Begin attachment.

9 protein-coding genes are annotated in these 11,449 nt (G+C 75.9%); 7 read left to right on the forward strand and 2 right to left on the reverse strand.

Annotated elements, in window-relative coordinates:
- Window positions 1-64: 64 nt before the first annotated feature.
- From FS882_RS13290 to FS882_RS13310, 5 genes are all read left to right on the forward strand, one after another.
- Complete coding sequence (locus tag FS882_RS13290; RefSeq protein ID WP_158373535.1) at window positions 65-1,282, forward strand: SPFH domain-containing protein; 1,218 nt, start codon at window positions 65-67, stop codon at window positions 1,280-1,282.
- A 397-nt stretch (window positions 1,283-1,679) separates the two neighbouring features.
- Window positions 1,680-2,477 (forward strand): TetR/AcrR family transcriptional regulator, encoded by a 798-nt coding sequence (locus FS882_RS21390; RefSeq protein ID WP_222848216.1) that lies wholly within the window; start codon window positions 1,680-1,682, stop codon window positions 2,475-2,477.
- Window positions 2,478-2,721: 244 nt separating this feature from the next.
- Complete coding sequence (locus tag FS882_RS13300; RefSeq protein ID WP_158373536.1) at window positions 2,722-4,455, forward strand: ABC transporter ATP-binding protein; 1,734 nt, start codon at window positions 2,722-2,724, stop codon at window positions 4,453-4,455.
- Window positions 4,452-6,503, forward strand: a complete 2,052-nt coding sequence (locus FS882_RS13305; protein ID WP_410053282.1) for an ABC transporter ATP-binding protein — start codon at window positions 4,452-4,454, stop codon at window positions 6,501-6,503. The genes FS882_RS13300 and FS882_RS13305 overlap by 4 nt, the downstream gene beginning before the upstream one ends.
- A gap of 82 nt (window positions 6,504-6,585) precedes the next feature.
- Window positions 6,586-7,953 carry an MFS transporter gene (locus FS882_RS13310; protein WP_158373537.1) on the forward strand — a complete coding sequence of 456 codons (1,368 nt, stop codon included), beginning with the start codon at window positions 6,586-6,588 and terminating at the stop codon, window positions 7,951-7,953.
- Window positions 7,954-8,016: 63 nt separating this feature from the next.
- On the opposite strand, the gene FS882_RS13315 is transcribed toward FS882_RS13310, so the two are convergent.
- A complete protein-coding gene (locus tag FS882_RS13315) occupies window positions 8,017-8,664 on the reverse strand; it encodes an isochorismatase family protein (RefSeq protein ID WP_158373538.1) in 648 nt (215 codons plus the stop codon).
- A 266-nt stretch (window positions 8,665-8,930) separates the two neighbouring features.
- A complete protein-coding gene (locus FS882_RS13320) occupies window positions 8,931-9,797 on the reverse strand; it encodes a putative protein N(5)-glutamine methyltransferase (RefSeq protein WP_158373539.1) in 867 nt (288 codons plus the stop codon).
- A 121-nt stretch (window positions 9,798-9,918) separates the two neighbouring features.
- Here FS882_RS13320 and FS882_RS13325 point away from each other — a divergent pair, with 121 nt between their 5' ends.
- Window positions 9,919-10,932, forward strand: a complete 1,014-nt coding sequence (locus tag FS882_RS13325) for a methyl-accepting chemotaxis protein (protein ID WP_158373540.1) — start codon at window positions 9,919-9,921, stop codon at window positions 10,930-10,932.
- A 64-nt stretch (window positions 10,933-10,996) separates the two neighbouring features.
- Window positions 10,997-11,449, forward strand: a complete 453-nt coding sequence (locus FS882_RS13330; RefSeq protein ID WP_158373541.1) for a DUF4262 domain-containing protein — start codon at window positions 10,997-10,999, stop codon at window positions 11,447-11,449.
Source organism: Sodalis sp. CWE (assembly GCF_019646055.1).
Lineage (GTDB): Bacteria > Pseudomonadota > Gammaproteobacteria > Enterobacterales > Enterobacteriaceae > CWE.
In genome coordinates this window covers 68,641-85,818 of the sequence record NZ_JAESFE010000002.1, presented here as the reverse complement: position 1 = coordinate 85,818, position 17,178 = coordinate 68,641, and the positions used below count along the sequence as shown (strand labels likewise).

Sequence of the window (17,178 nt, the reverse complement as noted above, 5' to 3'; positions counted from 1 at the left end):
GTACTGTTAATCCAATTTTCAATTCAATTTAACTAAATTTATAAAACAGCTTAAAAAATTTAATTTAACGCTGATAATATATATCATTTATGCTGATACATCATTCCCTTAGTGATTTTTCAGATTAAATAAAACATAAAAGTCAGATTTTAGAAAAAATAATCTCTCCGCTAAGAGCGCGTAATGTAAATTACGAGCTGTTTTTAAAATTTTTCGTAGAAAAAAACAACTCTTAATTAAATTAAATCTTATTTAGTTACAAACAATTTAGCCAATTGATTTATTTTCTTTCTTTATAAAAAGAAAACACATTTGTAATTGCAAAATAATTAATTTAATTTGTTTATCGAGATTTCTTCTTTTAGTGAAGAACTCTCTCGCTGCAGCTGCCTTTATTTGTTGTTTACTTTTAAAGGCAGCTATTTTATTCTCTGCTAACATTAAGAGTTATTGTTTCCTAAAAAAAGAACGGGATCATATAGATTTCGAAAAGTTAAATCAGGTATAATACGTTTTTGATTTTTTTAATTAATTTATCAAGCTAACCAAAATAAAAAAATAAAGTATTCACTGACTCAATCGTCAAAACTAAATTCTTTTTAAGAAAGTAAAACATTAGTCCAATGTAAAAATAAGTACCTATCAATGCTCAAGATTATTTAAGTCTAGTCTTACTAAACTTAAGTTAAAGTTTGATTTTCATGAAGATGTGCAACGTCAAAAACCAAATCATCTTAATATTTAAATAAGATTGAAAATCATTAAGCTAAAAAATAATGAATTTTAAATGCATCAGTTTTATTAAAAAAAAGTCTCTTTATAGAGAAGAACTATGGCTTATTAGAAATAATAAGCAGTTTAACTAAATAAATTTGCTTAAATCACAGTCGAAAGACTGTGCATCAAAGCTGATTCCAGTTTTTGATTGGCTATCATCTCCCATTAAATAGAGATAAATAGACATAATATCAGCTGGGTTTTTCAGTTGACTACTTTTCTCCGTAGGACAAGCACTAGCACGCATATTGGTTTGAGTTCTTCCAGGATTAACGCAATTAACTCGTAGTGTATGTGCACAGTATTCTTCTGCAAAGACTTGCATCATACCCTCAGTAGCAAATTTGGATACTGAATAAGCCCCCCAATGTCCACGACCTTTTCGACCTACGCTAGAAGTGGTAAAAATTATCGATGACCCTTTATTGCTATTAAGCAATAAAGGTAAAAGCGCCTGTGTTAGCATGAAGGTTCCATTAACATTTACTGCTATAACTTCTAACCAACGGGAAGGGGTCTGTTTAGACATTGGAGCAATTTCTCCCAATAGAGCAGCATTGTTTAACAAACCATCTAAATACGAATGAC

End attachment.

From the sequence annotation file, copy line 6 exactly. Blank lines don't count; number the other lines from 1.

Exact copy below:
- A 397-nt stretch (window positions 1,283-1,679) separates the two neighbouring features.